Two C. boreale strains with morphological differences were collected from different locations (Fig. S1) in the Republic of Korea and deposited at the National Agrobiodiversity Center, Rural Development Administration. The strain from Gongju-si, Chungcheongnam-do was labeled IT232531, and the one from Suwon-si, Gyeonggi-do was labeled IT301358. The total DNA was isolated from fresh leaves as previously described (Kim et al., 2006). The quality and quantity of DNA were examined using a Nanodrop 2000 spectrophotometer (Thermo Fisher Scientific, Waltham, MA, USA) and gel electrophoresis (in 0.8% agarose). Paired-end libraries of 350-bp insert size were constructed using TruSeq DNA PCR-Free kit (Illumina, San Diego, CA, USA) and sequenced with a 101-bp read length by Macrogen (Republic of Korea) using the HiSeq4000 (Illumina, San Diego, CA, USA) according to the manufacturer’s instructions. Another C. boreale strain, labeled 121002, was collected from Jeongeup-si, Jeollabuk-do (Hwang et al., 2013) and its cp genome was sequenced. Our group had previously submitted this cp genome sequence to NCBI with accession number MG913594 (Won, Jung & Kim, 2018).
Chloroplast genome assembly and annotation
The complete cp genome was assembled de novo (Kim et al., 2015a). Briefly, raw reads were trimmed using the Trimmomatic program (Bolger, Lohse & Usadel, 2014), assembled using the clc_assembler in the CLC Genomics Workbench v6.0 (CLC Bio, Denmark, Europe). Gaps were filled using Gap Closer (Luo et al., 2012). The resulting contigs were searched for cp-encoding contigs by BLASTN analysis against the cp genome of C. boreale strain 121002, and circularized. These were annotated using the online programs Dual Organellar GenoMe Annotator, cpGAVAS v.2.0 and BLAST (Shi et al., 2019; Wyman, Jansen & Boore, 2004). The structure of transfer RNA (tRNA) was predicted using the tRNAscan-SE 1.21 program using the default settings (Schattner, Brooks & Lowe, 2005). The circular genome map with structural features was generated using the OGDRAW v1.2 program (Lohse et al., 2013). The resulting cp genome sequences of strains IT232531 and IT301358 were deposited in NCBI under the IDs MN909052 and MN913565, respectively.
Chloroplast genome comparison
The cp genomes of the three C. boreale strains were compared using the mVISTA program in the Shuffle-LAGAN mode, using the annotation of strain 121002 as the reference (Frazer et al., 2004). The SNPs and indels in the cp genome were also recorded using DnaSP6.0 (Rozas et al., 2017) and manually verified from the sequence alignment by Clustal Omega (Sievers et al., 2011).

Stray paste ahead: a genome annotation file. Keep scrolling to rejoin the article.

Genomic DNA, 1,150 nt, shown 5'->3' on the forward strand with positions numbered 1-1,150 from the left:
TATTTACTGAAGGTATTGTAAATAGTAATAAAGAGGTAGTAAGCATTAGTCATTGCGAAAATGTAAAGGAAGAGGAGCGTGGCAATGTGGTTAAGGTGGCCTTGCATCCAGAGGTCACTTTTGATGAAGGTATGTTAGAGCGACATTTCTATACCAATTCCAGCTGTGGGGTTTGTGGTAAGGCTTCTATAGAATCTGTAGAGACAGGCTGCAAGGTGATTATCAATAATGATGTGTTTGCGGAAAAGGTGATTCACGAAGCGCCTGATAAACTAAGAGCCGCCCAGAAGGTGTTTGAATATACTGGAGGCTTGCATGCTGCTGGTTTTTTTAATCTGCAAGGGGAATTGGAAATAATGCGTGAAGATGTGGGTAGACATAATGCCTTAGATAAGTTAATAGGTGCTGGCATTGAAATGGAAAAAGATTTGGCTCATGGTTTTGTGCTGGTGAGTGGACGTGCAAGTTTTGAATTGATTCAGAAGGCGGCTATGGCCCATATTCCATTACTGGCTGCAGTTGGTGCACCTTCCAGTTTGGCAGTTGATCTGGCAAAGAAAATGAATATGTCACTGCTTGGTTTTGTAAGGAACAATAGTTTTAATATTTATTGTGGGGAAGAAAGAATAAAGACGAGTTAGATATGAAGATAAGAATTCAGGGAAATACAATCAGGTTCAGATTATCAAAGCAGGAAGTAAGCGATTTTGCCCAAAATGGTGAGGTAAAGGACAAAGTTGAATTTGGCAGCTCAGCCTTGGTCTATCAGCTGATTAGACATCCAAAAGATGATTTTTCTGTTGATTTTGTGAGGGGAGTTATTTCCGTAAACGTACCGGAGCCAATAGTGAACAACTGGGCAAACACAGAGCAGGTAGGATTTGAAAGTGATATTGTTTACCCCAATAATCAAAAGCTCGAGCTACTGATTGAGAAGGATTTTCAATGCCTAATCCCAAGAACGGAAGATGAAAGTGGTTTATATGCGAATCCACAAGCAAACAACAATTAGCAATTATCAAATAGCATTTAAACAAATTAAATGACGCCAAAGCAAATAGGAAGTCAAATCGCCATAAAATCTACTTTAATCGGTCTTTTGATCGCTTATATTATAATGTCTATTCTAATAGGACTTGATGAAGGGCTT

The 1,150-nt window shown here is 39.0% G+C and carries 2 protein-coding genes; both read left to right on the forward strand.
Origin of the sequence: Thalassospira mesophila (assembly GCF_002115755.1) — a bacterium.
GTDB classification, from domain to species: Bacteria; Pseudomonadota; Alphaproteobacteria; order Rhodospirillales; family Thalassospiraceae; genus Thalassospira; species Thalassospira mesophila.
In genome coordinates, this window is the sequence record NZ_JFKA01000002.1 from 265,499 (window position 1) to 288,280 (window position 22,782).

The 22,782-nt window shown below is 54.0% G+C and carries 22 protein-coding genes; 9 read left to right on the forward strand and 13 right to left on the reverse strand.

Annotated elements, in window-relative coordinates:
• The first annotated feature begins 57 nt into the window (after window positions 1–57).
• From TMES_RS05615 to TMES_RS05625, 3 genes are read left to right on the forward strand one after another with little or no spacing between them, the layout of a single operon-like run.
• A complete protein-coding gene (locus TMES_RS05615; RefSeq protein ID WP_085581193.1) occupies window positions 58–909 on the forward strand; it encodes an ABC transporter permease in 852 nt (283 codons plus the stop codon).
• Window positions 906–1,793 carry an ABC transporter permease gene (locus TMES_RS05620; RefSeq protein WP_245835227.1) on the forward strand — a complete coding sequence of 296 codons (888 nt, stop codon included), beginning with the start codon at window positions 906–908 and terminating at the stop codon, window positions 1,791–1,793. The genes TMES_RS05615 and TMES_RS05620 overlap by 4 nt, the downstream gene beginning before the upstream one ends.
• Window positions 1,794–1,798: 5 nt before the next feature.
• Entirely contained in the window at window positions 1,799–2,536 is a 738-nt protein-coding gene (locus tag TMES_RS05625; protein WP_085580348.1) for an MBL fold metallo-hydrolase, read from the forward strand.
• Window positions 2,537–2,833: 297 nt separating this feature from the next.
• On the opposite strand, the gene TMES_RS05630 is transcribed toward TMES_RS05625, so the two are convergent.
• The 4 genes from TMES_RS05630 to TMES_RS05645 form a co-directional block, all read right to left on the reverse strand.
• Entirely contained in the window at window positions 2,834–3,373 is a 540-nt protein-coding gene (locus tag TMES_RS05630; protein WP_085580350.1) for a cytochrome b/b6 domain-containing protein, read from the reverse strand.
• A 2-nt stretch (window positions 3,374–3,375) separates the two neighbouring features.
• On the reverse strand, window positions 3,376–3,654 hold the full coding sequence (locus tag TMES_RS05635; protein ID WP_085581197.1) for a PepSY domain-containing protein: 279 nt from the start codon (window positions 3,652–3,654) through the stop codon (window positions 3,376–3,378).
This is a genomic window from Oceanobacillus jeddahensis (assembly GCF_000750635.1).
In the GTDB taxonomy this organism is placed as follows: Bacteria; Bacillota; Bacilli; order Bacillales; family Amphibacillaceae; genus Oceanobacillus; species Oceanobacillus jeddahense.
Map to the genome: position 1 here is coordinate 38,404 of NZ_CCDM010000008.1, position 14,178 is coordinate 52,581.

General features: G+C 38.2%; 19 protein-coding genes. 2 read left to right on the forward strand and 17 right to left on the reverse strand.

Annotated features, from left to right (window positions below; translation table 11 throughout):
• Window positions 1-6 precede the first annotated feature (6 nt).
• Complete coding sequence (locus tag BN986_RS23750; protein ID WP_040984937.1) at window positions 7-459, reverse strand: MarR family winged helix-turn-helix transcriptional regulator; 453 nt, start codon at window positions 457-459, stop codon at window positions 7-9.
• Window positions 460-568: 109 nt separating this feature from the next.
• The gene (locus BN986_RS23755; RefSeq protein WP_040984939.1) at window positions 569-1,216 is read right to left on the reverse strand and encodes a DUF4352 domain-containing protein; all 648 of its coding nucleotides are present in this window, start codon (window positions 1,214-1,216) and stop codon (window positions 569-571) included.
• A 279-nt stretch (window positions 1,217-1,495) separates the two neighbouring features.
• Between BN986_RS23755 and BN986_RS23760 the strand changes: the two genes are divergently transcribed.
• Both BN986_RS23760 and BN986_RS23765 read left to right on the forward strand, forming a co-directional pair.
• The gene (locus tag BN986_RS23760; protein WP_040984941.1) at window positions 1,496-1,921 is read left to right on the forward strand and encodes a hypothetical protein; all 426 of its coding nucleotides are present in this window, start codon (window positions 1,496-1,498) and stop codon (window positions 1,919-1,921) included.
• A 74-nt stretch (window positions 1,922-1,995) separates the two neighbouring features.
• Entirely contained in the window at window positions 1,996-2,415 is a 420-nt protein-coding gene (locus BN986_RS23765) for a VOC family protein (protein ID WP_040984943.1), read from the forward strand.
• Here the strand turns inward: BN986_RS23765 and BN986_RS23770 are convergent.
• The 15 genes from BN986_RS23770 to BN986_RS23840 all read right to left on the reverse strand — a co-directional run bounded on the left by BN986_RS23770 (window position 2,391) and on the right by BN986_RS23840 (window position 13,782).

Characterization of repetitive sequences
Simple sequence repeats (SSRs) were discovered using the online web tool MISA (http://pgrc.ipk-gatersleben.de/misa/) with the following parameters: ten repetitions for mononucleotide motifs, eight for dinucleotide motifs, four for tri- and tetra-nucleotide motifs, and three for penta-and hexa-nucleotide motifs (Beier et al., 2017). Next, four different types of repeats, namely forward (F), palindromic (P), reverse (R) and complement (C) repeats were analyzed using the REPuter program (https://bibiserv.cebitec.uni-bielefeld.de/reputer) with a minimum repeat size of 30 bp and a Hamming distance of 3 (Kurtz et al., 2001). To reduce redundancy, IRb sequence was removed before analysis and repeats detected at the same position were merged into single repeat.
The entire cp genomes and 77 protein-coding sequences shared in cp genomes of species belonging to tribe Anthemideae were used to reconstruct the phylogenetic relationships. Lactuca sativa L. was used as the outgroup. The species and the accession numbers of their cp genomes in NCBI are listed in Table S1. The nucleotide sequences were aligned using Clustal Omega (Sievers et al., 2011). Maximum likelihood (ML) analyses were conducted using the IQ-TREE web server (http://iqtree.cibiv.univie.ac.at) with the best-fit models determined by ModelFinder in the IQ-TREE package (Table S2) and 1,000 bootstrap replicates (Hoang et al., 2018; Kalyaanamoorthy et al., 2017; Nguyen et al., 2015). Bayesian inferences (BI) were performed with MrBayes v. 3.2.7 (Ronquist et al., 2012) and the nucleotide substitution models determined by ModelTest-NG (Darriba et al., 2019) (Table S2). The Markov chain Monte Carlo algorithms were run for 10 million generations and sampled every 1,000 generations. The first 25% of trees were discarded as burn-in and the remaining trees were used to build a majority-rule consensus tree with posterior probability values for each node. The stationary was considered to be reached when the average standard deviation of split frequencies remained below 0.01. The phylogenetic tree was visualized with FigTree v1.4.4 (http://tree.bio.ed.ac.uk/software/figtree/).
Characterization of chloroplast genomes